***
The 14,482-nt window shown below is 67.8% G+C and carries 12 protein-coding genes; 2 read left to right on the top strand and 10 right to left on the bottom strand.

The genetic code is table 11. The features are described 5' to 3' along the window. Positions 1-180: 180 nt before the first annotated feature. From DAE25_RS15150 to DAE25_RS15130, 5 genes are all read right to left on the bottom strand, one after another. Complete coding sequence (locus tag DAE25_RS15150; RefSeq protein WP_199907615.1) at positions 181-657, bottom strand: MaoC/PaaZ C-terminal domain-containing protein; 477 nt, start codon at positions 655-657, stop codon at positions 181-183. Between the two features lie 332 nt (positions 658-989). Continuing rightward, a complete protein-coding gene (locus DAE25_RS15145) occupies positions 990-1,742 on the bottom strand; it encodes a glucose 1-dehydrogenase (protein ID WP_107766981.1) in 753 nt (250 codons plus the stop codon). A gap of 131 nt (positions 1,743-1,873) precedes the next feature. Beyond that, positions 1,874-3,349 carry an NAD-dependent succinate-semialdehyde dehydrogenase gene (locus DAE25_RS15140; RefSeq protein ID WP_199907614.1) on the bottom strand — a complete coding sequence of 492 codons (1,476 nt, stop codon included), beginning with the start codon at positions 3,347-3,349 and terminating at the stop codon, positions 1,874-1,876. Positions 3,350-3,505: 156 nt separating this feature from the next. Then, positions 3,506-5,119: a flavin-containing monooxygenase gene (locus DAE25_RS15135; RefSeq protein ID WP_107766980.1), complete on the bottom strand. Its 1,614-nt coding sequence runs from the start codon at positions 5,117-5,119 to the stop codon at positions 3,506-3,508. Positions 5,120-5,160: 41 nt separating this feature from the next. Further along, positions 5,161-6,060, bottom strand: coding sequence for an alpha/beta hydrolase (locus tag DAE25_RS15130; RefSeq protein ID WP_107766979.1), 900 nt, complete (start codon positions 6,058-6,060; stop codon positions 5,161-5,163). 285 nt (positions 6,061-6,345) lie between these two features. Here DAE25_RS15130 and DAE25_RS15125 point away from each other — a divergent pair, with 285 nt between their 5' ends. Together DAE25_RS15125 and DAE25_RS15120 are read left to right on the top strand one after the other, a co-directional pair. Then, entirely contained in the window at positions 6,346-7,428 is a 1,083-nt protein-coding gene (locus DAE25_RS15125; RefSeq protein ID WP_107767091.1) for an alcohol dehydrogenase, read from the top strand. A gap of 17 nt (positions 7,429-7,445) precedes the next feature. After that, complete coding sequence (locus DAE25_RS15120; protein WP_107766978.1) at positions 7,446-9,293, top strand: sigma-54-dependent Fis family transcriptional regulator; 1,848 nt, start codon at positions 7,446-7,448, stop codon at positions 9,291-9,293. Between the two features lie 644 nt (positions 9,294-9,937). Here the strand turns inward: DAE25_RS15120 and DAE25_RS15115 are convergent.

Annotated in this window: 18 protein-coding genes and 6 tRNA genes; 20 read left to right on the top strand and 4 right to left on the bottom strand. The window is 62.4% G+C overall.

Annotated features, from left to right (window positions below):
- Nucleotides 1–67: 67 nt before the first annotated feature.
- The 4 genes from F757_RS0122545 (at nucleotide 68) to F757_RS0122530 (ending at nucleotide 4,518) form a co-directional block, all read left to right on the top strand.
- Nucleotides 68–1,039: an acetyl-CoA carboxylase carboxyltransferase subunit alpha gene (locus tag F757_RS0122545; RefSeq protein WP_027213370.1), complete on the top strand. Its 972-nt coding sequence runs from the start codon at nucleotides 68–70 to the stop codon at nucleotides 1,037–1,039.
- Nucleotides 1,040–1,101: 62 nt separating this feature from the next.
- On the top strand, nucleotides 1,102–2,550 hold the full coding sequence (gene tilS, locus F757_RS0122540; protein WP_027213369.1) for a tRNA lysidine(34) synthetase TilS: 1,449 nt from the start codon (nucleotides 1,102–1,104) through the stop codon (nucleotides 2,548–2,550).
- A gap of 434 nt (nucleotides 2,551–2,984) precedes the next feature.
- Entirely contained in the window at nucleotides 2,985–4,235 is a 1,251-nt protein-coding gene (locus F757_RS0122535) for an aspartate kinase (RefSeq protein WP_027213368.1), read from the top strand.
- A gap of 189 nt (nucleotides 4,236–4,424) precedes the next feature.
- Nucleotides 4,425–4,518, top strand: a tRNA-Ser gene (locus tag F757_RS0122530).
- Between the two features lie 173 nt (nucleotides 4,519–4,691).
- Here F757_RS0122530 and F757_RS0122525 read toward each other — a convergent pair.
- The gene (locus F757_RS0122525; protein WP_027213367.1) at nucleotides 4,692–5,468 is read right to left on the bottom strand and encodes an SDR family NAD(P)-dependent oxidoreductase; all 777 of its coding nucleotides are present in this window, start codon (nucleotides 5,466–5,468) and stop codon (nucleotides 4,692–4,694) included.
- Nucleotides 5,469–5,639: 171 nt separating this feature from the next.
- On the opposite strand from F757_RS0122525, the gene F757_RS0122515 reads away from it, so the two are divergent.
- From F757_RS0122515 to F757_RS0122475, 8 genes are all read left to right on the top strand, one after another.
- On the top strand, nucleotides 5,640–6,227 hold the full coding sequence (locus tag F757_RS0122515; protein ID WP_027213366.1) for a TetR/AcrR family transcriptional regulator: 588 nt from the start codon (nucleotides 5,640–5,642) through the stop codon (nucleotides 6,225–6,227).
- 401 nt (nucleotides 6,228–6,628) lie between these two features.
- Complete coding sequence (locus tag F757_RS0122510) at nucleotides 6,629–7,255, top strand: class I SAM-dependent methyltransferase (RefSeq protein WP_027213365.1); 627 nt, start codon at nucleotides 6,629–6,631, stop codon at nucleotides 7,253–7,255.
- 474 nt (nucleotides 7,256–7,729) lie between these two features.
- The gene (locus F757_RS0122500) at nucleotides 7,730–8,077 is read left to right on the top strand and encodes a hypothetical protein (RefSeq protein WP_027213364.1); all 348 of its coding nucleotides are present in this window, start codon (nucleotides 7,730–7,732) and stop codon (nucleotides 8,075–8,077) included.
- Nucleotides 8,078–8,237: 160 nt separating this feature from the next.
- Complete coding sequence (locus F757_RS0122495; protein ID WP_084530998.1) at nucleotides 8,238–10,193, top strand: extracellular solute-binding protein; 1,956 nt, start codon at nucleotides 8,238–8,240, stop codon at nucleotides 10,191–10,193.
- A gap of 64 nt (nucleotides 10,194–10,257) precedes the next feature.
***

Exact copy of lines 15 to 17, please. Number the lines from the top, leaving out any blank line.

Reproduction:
- Here F757_RS0122530 and F757_RS0122525 read toward each other — a convergent pair.
- The gene (locus F757_RS0122525; protein WP_027213367.1) at nucleotides 4,692–5,468 is read right to left on the bottom strand and encodes an SDR family NAD(P)-dependent oxidoreductase; all 777 of its coding nucleotides are present in this window, start codon (nucleotides 5,466–5,468) and stop codon (nucleotides 4,692–4,694) included.
- Nucleotides 5,469–5,639: 171 nt separating this feature from the next.